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Real Experience: MTC’s adjunct instructors bring valuable career knowledge to the classroom

Two students working on an engine

When Midlands Technical College adjunct instructor Melodie Hunnicutt talks psychology to her students, they listen. In addition to her 20 years of experience teaching at MTC, Hunnicutt has been a non-profit administrator in human service and clinic settings for 30 years. 

“I use my professional experience in the classroom all the time,” said Hunnicutt. “When I can, I talk about real-life clients and situations that demonstrate the concepts I’m teaching.”

MTC, like most two-year colleges across the country and many four-year colleges, depends on adjunct faculty members. These teaching professionals allow MTC to offer its tremendous range of academic and continuing education programs across dozens of disciplines. 

“Something special happens when you can tell your students a story about your real, professional experiences,” Hunnicutt said. “I think that’s one of the most important things that I bring to the classroom. I’ve lived much of this material. I haven’t just studied it and written about it.  It helps bring the curriculum to life.”

Adjunct faculty at MTC are often professionals who are working or have retired from the fields in which they teach. A nursing adjunct instructor who works in a doctor’s office or a hospital is able to help students not just understand the curriculum, but also about all the expectations, opportunities, and challenges that go along with working in healthcare.

“They are content experts in many of our programs,” said Cindy Rogers, the director of the college’s Center for Teaching Excellence. “Most of our adjuncts teach at MTC because they love teaching. They love the atmosphere of the two-year college, and they really appreciate the diversity of the student population. Teaching as an adjunct instructor is a rewarding experience.”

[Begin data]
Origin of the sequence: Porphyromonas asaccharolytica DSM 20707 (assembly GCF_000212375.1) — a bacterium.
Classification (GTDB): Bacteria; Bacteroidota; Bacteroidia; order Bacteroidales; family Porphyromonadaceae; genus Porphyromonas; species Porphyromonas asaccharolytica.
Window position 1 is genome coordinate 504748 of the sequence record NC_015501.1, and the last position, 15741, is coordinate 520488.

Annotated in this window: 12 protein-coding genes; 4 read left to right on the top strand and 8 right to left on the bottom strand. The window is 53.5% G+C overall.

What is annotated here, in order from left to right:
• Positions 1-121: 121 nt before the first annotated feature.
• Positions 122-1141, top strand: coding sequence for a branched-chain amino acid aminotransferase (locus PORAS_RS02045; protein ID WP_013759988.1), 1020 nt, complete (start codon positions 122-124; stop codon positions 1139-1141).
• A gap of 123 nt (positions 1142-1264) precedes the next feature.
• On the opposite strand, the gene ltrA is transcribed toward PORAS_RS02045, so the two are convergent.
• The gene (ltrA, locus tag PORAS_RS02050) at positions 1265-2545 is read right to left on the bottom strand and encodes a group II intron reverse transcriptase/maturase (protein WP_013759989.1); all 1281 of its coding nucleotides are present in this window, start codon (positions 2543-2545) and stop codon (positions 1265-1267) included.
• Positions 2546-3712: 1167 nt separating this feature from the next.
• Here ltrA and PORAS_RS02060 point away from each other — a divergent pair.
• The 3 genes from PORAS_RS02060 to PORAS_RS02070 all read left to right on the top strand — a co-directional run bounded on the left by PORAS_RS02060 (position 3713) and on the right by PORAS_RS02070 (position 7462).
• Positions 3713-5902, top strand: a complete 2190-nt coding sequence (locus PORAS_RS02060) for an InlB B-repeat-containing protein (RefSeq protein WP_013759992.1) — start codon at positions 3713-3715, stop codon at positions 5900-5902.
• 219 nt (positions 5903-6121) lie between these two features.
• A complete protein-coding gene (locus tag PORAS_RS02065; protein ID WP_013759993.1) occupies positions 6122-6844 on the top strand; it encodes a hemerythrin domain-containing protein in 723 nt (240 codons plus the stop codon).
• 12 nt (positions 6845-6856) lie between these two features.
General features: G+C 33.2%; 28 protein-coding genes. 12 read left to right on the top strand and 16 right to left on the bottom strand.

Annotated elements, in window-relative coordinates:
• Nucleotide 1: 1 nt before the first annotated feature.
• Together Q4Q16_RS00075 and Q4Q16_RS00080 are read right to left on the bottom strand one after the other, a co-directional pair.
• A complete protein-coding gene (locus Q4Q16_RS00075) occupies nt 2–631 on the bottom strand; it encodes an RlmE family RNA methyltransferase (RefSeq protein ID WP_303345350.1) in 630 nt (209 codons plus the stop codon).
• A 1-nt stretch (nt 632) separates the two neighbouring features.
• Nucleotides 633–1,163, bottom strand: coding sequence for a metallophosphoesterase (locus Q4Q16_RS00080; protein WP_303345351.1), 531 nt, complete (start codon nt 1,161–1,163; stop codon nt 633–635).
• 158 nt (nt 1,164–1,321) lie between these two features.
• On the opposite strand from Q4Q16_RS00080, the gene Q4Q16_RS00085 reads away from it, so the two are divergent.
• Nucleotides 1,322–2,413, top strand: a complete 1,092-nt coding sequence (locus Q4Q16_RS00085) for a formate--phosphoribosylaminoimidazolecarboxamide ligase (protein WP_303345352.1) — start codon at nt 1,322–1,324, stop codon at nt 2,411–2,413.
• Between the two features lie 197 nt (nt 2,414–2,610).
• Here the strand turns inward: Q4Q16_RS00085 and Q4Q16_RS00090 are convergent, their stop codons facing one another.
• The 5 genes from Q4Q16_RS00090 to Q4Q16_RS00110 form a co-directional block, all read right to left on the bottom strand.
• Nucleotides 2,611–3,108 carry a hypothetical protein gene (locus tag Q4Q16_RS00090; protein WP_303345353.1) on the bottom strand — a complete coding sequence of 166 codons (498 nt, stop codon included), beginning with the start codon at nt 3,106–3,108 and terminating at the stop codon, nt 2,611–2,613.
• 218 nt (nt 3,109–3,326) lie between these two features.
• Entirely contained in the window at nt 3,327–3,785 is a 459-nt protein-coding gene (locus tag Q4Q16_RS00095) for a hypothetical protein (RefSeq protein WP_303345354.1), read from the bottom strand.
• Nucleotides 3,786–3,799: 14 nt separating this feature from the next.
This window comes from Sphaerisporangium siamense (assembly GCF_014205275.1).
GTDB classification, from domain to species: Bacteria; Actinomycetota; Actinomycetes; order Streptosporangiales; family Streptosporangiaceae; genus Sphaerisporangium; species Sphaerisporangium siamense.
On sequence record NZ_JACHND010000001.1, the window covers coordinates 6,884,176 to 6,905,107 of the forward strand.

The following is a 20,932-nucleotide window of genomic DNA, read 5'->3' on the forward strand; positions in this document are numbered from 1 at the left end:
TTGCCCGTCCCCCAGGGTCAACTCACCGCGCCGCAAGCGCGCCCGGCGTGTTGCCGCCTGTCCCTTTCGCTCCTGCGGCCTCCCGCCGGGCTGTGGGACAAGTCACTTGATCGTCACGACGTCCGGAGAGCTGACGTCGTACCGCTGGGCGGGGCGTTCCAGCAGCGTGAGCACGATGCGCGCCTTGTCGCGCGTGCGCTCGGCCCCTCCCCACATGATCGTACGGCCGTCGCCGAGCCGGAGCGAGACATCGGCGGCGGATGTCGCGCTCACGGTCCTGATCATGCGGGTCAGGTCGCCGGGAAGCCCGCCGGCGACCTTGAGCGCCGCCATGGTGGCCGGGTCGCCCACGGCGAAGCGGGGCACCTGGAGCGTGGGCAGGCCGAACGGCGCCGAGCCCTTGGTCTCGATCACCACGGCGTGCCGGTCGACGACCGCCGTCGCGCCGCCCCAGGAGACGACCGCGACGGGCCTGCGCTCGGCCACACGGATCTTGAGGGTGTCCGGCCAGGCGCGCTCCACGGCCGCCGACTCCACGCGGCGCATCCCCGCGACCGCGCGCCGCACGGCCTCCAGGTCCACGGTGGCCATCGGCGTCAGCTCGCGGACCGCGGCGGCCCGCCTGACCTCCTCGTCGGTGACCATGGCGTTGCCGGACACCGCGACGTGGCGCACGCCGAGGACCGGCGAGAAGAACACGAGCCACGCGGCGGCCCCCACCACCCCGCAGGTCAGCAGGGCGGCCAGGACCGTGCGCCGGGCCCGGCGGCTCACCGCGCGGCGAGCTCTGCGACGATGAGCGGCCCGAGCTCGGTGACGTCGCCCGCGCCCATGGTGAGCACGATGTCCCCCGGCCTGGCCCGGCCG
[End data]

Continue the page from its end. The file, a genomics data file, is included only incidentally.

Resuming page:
Rogers provides ongoing training for adjuncts and regular workshops that focus on teaching and learning. Every fall semester before classes begin, Rogers organizes a conference to make sure MTC’s adjunct instructors are well-prepared to enter the classroom. They get updated on the college’s learning management system, best practices on teaching community college students, and the various college resources available to faculty and students.

Hunnicutt said taking advantage of all the professional development opportunities for adjunct instructors is a great way to get involved in their department and the college.

“As an adjunct faculty, you want to be involved in more than just teaching,” Hunnicutt said. “Otherwise, things can become isolated. To do the best job, adjunct faculty need to have a big picture of the college and what our part is. Your job becomes much more meaningful, and you become so more effective at what you do.”

See what employment opportunities MTC has for adjunct instructors